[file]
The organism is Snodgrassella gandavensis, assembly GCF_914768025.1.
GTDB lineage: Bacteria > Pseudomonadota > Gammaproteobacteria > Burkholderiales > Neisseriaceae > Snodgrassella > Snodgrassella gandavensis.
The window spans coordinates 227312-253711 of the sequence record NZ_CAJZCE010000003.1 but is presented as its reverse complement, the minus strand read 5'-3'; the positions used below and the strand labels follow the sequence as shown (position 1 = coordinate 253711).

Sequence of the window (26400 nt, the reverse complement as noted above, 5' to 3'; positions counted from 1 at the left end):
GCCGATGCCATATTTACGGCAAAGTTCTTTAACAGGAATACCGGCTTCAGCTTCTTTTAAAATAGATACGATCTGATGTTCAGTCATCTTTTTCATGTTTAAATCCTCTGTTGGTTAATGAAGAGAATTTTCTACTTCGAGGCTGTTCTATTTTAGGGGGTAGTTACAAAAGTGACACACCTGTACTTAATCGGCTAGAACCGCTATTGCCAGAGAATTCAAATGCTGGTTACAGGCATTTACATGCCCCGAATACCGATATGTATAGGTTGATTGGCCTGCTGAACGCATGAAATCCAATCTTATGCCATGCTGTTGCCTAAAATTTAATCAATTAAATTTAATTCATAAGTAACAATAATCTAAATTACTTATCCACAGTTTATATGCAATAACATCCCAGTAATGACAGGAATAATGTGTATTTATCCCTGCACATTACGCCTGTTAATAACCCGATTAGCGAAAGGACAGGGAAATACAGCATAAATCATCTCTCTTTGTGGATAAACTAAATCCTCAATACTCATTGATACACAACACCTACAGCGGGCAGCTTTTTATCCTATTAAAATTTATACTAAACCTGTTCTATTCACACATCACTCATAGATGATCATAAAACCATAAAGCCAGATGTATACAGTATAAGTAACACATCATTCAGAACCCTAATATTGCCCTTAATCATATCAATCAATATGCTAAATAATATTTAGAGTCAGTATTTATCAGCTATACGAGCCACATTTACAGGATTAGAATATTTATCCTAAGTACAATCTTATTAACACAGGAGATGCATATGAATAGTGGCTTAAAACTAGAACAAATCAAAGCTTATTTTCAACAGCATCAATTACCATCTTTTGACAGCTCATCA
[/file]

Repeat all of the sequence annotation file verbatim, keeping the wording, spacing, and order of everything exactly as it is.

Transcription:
The organism is Snodgrassella gandavensis, assembly GCF_914768025.1.
GTDB lineage: Bacteria > Pseudomonadota > Gammaproteobacteria > Burkholderiales > Neisseriaceae > Snodgrassella > Snodgrassella gandavensis.
The window spans coordinates 227312-253711 of the sequence record NZ_CAJZCE010000003.1 but is presented as its reverse complement, the minus strand read 5'-3'; the positions used below and the strand labels follow the sequence as shown (position 1 = coordinate 253711).

Sequence of the window (26400 nt, the reverse complement as noted above, 5' to 3'; positions counted from 1 at the left end):
GCCGATGCCATATTTACGGCAAAGTTCTTTAACAGGAATACCGGCTTCAGCTTCTTTTAAAATAGATACGATCTGATGTTCAGTCATCTTTTTCATGTTTAAATCCTCTGTTGGTTAATGAAGAGAATTTTCTACTTCGAGGCTGTTCTATTTTAGGGGGTAGTTACAAAAGTGACACACCTGTACTTAATCGGCTAGAACCGCTATTGCCAGAGAATTCAAATGCTGGTTACAGGCATTTACATGCCCCGAATACCGATATGTATAGGTTGATTGGCCTGCTGAACGCATGAAATCCAATCTTATGCCATGCTGTTGCCTAAAATTTAATCAATTAAATTTAATTCATAAGTAACAATAATCTAAATTACTTATCCACAGTTTATATGCAATAACATCCCAGTAATGACAGGAATAATGTGTATTTATCCCTGCACATTACGCCTGTTAATAACCCGATTAGCGAAAGGACAGGGAAATACAGCATAAATCATCTCTCTTTGTGGATAAACTAAATCCTCAATACTCATTGATACACAACACCTACAGCGGGCAGCTTTTTATCCTATTAAAATTTATACTAAACCTGTTCTATTCACACATCACTCATAGATGATCATAAAACCATAAAGCCAGATGTATACAGTATAAGTAACACATCATTCAGAACCCTAATATTGCCCTTAATCATATCAATCAATATGCTAAATAATATTTAGAGTCAGTATTTATCAGCTATACGAGCCACATTTACAGGATTAGAATATTTATCCTAAGTACAATCTTATTAACACAGGAGATGCATATGAATAGTGGCTTAAAACTAGAACAAATCAAAGCTTATTTTCAACAGCATCAATTACCATCTTTTGACAGCTCATCA